4. Hold on to the triumphs 

Sometimes we have brief moments of spectacular recognition and then before you know it you’re back to the drawing board, looking for your next big gig. What your parents often forget to tell you, is that your career should be a marathon, not a sprint. Small and large victories will be followed by epic failures. This will go on and on until you retire and then it will become personal successes and failures. This is what life is. If you’re expecting to get your dream job and then watch everything fall into place and see money fill your bank account forever, you’ve been fooled.

Jobs end, gig’s end, people forget what you’ve done and your career “fame” can plummet to the ground. Even the most successful people in the world have “made it,” and then they fall flat again…or the market crashes, or your company falls apart. So hold onto the small advances you make in your career, but put them down when it’s time and find your next adventure with humility. Don’t hold onto that one big job you had or that higher salary you acquired for a previous position. You’ll have an epic journey regardless, just keep conquering your own expectations and find optimism for what awaits you!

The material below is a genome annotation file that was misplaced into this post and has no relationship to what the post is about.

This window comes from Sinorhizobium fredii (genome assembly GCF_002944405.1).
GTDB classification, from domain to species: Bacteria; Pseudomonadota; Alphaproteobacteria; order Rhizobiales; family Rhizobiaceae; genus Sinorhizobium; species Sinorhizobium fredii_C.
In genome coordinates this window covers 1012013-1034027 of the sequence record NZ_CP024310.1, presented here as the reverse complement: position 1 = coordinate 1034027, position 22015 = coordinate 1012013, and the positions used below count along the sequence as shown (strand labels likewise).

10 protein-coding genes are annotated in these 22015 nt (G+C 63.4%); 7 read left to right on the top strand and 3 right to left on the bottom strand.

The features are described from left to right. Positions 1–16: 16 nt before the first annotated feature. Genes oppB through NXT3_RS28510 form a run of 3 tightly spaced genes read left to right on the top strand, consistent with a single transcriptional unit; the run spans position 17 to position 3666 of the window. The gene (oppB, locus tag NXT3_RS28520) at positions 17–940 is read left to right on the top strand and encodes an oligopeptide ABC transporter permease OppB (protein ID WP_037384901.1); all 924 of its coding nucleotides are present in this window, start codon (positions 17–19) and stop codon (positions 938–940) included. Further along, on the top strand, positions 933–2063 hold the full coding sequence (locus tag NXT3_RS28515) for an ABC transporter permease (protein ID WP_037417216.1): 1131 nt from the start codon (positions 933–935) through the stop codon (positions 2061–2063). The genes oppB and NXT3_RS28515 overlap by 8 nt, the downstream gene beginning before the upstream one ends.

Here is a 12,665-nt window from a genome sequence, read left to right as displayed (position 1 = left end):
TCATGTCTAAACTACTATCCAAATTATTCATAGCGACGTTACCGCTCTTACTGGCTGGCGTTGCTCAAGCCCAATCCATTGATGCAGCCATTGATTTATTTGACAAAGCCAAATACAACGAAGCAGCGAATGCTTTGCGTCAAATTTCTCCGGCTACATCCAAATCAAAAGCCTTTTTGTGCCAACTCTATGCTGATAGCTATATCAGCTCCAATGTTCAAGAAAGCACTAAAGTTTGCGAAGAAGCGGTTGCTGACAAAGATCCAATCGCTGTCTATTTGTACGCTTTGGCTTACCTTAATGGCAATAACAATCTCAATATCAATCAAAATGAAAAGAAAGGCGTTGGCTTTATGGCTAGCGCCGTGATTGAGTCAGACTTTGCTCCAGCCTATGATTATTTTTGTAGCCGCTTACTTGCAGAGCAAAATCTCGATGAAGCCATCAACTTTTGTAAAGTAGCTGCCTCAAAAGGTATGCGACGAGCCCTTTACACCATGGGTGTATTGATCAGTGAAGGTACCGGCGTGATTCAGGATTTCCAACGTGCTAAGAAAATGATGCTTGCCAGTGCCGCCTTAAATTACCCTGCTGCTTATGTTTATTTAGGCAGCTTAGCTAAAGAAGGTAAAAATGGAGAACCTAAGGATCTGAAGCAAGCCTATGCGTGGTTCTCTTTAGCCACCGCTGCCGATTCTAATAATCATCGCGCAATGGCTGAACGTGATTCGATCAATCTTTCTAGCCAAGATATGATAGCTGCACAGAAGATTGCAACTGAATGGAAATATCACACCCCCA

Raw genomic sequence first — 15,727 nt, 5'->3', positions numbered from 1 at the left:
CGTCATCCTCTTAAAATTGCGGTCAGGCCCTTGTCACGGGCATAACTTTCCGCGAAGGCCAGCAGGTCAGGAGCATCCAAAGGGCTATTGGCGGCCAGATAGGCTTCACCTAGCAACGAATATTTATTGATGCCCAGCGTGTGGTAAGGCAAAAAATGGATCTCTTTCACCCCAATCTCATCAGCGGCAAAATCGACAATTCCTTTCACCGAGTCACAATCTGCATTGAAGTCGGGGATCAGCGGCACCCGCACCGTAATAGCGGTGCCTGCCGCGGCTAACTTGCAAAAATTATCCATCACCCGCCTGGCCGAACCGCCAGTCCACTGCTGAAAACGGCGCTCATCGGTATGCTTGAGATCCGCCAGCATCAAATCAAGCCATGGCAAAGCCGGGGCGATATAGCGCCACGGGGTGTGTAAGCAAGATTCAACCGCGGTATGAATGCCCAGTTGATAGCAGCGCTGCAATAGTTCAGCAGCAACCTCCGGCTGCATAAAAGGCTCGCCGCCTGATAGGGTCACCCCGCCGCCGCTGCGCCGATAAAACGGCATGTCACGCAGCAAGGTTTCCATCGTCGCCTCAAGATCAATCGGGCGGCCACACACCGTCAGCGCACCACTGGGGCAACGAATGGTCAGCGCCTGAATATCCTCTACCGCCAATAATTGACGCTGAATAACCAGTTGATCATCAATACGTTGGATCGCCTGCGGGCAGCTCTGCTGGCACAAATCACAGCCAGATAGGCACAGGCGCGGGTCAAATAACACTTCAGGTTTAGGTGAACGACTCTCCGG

5. Don’t EVER compare 

Apple and Orange difference

Comparison is the true thief of joy. In our Social Media worlds, we compare now more than ever before and therefore hold ourselves in contempt for not being as epic as someone else. But how will you ever understand your truth and your strengths if they can’t even accurately challenge someone else’s? What you see ISN’T what you get. There will always be someone better than you and there will always be someone worse off than you, no matter what. You’ll never be able to see yourself in the honest glory that you are if you constantly repeat to yourself,

“I don’t have that,” “I don’t look like that,” “I can’t travel like him,” “They got promoted and I didn’t,” “They make way more money than I do,” “How are they getting paid for drinking a smoothie?”

Your path is completely different from everyone else’s. I know it’s easier said than done, but if you expect your track to perfectly align with someone else’s, you’re not setting yourself up to win. Allow yourself a unique, healthy and abundant journey from start to finish. Forego badgering harmful thoughts into your head. Get off Social Media and read an inspirational book. Do more of what makes you truly happy and use it to find a work-life balance. Find gratitude no matter how difficult it may seem and remember that this chapter won’t last forever. You’re always on to bigger and better things.

If you want to read more about what you truly have to offer, read The Originals by Adam Grant.

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This book will prove to you why the most successful people you’ve ever heard of, weren’t born with some magical gene that transcended them into fame and fortune. They were just like you and me.